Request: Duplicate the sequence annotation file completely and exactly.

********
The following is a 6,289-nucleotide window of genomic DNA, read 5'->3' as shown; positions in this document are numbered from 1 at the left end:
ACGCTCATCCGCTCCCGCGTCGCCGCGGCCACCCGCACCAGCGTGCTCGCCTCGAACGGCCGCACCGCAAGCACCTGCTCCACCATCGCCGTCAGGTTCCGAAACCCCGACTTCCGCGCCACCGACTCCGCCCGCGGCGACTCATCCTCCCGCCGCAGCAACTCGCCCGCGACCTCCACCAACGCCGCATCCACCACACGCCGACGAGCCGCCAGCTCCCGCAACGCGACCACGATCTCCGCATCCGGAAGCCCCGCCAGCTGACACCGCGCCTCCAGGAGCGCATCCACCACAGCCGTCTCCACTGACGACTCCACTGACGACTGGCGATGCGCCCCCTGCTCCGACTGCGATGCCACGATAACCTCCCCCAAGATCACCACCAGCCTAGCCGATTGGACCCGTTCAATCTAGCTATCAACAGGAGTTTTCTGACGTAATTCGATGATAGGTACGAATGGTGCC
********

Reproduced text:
The following is a 6,289-nucleotide window of genomic DNA, read 5'->3' as shown; positions in this document are numbered from 1 at the left end:
ACGCTCATCCGCTCCCGCGTCGCCGCGGCCACCCGCACCAGCGTGCTCGCCTCGAACGGCCGCACCGCAAGCACCTGCTCCACCATCGCCGTCAGGTTCCGAAACCCCGACTTCCGCGCCACCGACTCCGCCCGCGGCGACTCATCCTCCCGCCGCAGCAACTCGCCCGCGACCTCCACCAACGCCGCATCCACCACACGCCGACGAGCCGCCAGCTCCCGCAACGCGACCACGATCTCCGCATCCGGAAGCCCCGCCAGCTGACACCGCGCCTCCAGGAGCGCATCCACCACAGCCGTCTCCACTGACGACTCCACTGACGACTGGCGATGCGCCCCCTGCTCCGACTGCGATGCCACGATAACCTCCCCCAAGATCACCACCAGCCTAGCCGATTGGACCCGTTCAATCTAGCTATCAACAGGAGTTTTCTGACGTAATTCGATGATAGGTACGAATGGTGCC